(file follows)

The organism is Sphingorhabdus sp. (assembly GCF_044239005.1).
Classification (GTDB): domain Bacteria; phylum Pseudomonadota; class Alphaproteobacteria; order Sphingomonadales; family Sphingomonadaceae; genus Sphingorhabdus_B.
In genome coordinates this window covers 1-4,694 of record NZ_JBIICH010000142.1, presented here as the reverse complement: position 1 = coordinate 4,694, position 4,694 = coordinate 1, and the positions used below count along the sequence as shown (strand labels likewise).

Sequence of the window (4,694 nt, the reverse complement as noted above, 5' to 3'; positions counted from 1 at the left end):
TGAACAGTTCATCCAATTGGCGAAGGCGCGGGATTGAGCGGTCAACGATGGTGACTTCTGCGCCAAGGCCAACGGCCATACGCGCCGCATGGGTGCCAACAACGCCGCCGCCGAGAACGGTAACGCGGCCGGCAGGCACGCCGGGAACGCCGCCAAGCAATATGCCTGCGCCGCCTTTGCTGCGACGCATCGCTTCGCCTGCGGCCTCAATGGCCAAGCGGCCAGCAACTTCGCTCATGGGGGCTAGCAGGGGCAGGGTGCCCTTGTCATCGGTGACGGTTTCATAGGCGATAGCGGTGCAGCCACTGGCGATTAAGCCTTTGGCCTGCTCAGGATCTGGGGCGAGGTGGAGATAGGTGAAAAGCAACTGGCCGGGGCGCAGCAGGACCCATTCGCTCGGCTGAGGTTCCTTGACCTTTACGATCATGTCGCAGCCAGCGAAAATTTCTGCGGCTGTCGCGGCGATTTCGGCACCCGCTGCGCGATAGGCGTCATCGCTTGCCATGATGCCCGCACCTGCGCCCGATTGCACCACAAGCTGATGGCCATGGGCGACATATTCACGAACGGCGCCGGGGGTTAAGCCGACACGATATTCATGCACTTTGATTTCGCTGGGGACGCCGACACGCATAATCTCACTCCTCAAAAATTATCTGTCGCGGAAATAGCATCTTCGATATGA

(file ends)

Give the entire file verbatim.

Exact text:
The organism is Sphingorhabdus sp. (assembly GCF_044239005.1).
Classification (GTDB): domain Bacteria; phylum Pseudomonadota; class Alphaproteobacteria; order Sphingomonadales; family Sphingomonadaceae; genus Sphingorhabdus_B.
In genome coordinates this window covers 1-4,694 of record NZ_JBIICH010000142.1, presented here as the reverse complement: position 1 = coordinate 4,694, position 4,694 = coordinate 1, and the positions used below count along the sequence as shown (strand labels likewise).

Sequence of the window (4,694 nt, the reverse complement as noted above, 5' to 3'; positions counted from 1 at the left end):
TGAACAGTTCATCCAATTGGCGAAGGCGCGGGATTGAGCGGTCAACGATGGTGACTTCTGCGCCAAGGCCAACGGCCATACGCGCCGCATGGGTGCCAACAACGCCGCCGCCGAGAACGGTAACGCGGCCGGCAGGCACGCCGGGAACGCCGCCAAGCAATATGCCTGCGCCGCCTTTGCTGCGACGCATCGCTTCGCCTGCGGCCTCAATGGCCAAGCGGCCAGCAACTTCGCTCATGGGGGCTAGCAGGGGCAGGGTGCCCTTGTCATCGGTGACGGTTTCATAGGCGATAGCGGTGCAGCCACTGGCGATTAAGCCTTTGGCCTGCTCAGGATCTGGGGCGAGGTGGAGATAGGTGAAAAGCAACTGGCCGGGGCGCAGCAGGACCCATTCGCTCGGCTGAGGTTCCTTGACCTTTACGATCATGTCGCAGCCAGCGAAAATTTCTGCGGCTGTCGCGGCGATTTCGGCACCCGCTGCGCGATAGGCGTCATCGCTTGCCATGATGCCCGCACCTGCGCCCGATTGCACCACAAGCTGATGGCCATGGGCGACATATTCACGAACGGCGCCGGGGGTTAAGCCGACACGATATTCATGCACTTTGATTTCGCTGGGGACGCCGACACGCATAATCTCACTCCTCAAAAATTATCTGTCGCGGAAATAGCATCTTCGATATGA